Also significant is the leverage that these public figures - not conventional actors in peace building - bring. They employ unique methodologies derived from their own lived experiences. For example, Indian and Pakistani business leaders are making the argument that if they are allowed to invest in each others' countries, they can help create an environment where the desire to 'bleed' the other is subsumed by a recognition that one's own prosperity is inextricably linked to the growth of the other.
For instance, the recently launched Friends Without Borders initiative, which seeks to build relationships between Indian and Pakistani schoolchildren through letters of friendship, has received support from diverse sources, mostly corporate and media - Mahindra & Mahindra, Godrej, Parle G, CNN-IBN, NDTV, Ten Sports, DNA, Mumbai Cricket Association and Camlin.
While profit might remain the primary objective, the true significance of this trend lies in the fact that they recognize their ability (and in some cases even a responsibility) to contribute to peace building.
Similarly, Salman Ahmad, co-founder of the Pakistani rock band Junoon, conceptualized 'Ghoom Taana', a musical short film that seeks to transform long-held enemy images. The product of a cross-border collaboration between Ahmad, Indian classical singer Shubha Mudgal, and Indian actors Naseeruddin Shah and Nandita Das, the film has been used to initiate dialogue between youth groups at various forums in the two countries. 'Ghoom Taana', with its potential for mass-level impact, is a good example of how actors and approaches not conventionally associated with the task of peace building can play a valuable role.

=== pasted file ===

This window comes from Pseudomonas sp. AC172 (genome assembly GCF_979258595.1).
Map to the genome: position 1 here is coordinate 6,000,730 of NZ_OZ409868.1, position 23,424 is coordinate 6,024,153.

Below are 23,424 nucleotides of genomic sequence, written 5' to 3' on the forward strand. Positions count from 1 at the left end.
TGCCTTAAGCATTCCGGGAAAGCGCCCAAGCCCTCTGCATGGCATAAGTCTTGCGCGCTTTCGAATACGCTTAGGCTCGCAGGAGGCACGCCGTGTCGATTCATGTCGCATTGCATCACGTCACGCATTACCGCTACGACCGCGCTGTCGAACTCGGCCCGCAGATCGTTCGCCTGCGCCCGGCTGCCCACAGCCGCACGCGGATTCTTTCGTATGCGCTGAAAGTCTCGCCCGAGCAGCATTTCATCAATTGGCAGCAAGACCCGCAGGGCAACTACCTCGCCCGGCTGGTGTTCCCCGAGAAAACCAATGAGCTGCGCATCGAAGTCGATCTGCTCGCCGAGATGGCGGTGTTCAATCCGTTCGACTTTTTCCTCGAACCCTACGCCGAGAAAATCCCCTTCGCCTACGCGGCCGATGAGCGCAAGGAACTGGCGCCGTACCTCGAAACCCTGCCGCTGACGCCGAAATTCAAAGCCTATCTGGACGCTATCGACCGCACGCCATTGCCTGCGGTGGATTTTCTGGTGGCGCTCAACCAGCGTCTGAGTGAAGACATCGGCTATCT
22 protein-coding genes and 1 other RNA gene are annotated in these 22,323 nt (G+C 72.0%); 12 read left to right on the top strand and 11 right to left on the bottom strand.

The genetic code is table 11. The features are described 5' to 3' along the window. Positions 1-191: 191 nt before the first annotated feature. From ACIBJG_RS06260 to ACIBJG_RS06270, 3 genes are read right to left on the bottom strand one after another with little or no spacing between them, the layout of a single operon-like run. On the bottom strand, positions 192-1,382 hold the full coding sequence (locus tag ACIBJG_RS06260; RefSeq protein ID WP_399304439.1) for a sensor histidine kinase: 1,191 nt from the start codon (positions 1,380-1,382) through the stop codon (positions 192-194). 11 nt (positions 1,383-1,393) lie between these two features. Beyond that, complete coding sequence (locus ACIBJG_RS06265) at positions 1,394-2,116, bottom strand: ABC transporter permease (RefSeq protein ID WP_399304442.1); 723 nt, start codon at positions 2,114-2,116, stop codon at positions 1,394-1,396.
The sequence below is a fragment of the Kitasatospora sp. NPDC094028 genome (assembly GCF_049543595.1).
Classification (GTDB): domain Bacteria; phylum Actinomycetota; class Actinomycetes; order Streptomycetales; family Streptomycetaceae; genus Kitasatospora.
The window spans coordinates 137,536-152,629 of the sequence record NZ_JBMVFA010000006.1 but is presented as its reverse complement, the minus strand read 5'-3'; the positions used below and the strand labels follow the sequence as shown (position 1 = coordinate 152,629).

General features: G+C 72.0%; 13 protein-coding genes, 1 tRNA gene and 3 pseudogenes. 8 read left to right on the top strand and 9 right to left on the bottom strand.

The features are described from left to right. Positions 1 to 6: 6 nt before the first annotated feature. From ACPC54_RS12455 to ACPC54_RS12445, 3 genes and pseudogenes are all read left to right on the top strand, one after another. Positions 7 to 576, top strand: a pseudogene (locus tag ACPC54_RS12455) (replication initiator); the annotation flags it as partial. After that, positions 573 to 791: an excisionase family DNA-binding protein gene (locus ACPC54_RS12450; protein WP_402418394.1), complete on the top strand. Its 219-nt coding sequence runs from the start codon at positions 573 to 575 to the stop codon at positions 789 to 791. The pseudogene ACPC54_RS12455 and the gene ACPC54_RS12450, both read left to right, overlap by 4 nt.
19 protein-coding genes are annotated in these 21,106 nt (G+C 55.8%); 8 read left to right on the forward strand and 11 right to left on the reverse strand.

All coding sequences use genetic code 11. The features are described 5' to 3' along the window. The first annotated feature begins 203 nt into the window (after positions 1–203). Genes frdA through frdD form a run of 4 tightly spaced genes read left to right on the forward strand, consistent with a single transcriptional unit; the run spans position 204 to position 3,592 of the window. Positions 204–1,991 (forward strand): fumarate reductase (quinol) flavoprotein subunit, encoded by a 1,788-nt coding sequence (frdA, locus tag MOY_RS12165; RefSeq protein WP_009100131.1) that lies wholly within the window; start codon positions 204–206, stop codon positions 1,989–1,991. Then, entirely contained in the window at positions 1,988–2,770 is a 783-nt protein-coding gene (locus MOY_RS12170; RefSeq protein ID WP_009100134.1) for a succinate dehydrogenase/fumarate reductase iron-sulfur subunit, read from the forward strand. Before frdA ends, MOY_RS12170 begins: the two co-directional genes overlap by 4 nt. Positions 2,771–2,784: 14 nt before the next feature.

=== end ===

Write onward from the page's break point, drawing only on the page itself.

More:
How do we make sense of this growing trend? Due to information technology, we now know about communities that are not as privileged as us. We have full knowledge of the stories of individuals who have lived in regions ravaged by violent conflict. This, along with a growing awareness (particularly among young people) that we live in an interdependent and interconnected world has propelled several individuals and groups to contribute to peace building.
Commenting on the growing number of people involved in peace building efforts globally, the Human Security Report draws attention to the power of ideas - the idea of 'a war-averse world'. It suggests that there is a gradual normative shift against the use of violence in human relationships and a greater focus on dialogue and reconciliation (reflected in the large number of 'truth and reconciliation commissions' that have been set up in the last decade).
Further, the report notes that ideologies that glorify violence are notable by their absence (Nazism, Xenophobia) or receive widespread condemnation (if they do exist). Almost simultaneously, the world has witnessed the rapid growth of a 'peace industry' (NGOs, peace departments within governments, educational programs at schools and universities) with the UN spearheading a phenomenal rise in peace building activities.
This trend is also reflective of a growing belief among individuals that social change begins with the self. Each person can take responsibility for transforming attitudes and behavior patterns that perpetuate violence and intolerance. Sometimes, all you need is conscience to transform a personal conviction into an altruistic action.
(Manjri Sewak works with Women in Security, Conflict Management and Peace, New Delhi.)